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Today's Stichomancy for Chow Yun Fat

The first excerpt represents the element of Air. It speaks of mental influences and the process of thought, and is drawn from The Alkahest by Honore de Balzac:

woman, was not lacking in this young girl, who had always despaired of being loved; at first, the prospect of a struggle in which feeling and sentiment would triumph over actual beauty tempted her; then, she fancied a grandeur in giving herself to a man in whose love she did not believe; finally, she was forced to admit that happiness, however short its duration might be, was too precious to resign.

Such hesitations, such struggles, giving the charm and the unexpectedness of passion to this noble creature, inspired Balthazar with a love that was well-nigh chivalric.


The marriage took place at the beginning of the year 1795. Husband and

The second excerpt represents the element of Fire. It speaks of emotional influences and base passions, and is drawn from Kenilworth by Walter Scott:

receive from his own lips the directions for my future conduct. Do not argue against my resolution, Janet; you will only confirm me in it. And to own the truth, I am resolved to know my fate at once, and from my husband's own mouth; and to seek him at Kenilworth is the surest way to attain my purpose."

While Janet hastily revolved in her mind the difficulties and uncertainties attendant on the unfortunate lady's situation, she was inclined to alter her first opinion, and to think, upon the whole, that since the Countess had withdrawn herself from the retreat in which she had been placed by her husband, it was her first duty to repair to his presence, and possess him with the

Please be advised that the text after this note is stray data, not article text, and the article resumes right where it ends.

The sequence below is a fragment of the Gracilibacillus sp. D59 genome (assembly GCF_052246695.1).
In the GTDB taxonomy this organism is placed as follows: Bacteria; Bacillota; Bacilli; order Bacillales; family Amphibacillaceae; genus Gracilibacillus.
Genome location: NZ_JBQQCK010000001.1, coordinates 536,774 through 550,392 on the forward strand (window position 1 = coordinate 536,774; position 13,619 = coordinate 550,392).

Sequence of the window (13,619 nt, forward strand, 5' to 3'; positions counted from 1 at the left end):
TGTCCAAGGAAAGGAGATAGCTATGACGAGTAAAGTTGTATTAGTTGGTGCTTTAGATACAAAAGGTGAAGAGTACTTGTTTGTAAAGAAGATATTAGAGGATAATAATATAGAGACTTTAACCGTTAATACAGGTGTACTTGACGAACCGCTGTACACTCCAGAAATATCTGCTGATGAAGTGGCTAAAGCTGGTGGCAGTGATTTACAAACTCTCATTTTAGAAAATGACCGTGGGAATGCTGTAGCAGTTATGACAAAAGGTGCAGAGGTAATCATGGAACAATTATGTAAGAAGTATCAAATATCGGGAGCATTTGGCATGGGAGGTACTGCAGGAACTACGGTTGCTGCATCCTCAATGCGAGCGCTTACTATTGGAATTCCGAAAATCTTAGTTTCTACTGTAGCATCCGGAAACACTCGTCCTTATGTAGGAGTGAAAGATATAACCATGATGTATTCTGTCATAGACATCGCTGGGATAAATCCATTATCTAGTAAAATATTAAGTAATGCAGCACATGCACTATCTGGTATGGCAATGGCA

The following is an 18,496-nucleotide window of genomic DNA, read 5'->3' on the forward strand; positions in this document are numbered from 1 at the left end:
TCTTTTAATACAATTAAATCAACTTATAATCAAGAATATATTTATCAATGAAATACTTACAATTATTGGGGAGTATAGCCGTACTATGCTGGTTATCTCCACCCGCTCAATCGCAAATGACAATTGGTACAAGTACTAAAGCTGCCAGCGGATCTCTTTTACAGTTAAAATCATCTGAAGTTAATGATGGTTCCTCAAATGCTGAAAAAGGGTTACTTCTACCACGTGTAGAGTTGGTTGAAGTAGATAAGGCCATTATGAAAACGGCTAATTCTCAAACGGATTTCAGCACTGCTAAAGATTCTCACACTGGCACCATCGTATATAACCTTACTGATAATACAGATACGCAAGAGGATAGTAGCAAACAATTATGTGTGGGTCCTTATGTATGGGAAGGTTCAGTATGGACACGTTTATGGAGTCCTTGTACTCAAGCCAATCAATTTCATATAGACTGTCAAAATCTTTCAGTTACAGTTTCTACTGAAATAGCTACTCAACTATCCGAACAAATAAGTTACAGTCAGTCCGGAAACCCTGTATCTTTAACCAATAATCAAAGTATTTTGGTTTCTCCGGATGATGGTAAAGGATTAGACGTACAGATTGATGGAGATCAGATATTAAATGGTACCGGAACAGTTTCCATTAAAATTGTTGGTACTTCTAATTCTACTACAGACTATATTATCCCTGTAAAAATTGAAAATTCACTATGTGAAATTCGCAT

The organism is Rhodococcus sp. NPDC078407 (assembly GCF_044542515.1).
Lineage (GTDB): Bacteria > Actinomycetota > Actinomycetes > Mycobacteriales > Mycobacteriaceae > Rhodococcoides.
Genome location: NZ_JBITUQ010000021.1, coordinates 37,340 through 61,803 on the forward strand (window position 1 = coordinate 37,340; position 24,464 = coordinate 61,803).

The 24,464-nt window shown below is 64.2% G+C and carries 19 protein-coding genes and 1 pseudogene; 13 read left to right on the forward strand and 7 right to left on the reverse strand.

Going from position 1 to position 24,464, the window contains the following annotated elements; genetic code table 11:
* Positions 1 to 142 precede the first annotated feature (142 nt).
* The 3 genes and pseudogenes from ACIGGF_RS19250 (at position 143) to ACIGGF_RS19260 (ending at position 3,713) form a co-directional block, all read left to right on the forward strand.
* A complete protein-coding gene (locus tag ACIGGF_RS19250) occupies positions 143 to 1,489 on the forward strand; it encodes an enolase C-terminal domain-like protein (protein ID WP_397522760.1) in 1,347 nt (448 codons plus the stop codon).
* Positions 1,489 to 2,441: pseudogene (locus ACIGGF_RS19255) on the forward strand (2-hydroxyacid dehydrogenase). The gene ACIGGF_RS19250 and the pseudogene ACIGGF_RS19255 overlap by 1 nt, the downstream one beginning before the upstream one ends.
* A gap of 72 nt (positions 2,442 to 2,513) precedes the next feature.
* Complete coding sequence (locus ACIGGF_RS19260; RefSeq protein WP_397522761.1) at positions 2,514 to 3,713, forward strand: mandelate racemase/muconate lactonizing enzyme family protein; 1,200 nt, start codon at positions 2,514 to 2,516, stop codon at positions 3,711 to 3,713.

The third excerpt represents the element of Water. It speaks of pure spiritual influences and feelings of love, and is drawn from Parmenides by Plato:


If it were nowhere, it would be nothing; but being a whole, and not being in itself, it must be in another.

Very true.

The one then, regarded as a whole, is in another, but regarded as being all its parts, is in itself; and therefore the one must be itself in itself and also in another.


The one then, being of this nature, is of necessity both at rest and in motion?


The fourth excerpt represents the element of Earth. It speaks of physical influences and the impact of the unseen on the visible world, and is drawn from The Life and Adventures of Santa Claus by L. Frank Baum:

come to beg that you will favor them hereafter as you do other children."

Claus was pleased with this speech, for Castle Braun was the only place he had never visited, and he gladly promised to bring presents to the Baron's children the next Christmas Eve.

The Baron went away contented, and Claus kept his promise faithfully.

Thus did this man, through very goodness, conquer the hearts of all; and it is no wonder he was ever merry and gay, for there was no home in the wide world where he was not welcomed more royally than any king.


1. The Mantle of Immortality

And now we come to a turning-point in the career of Santa Claus, and

The Life and Adventures of Santa Claus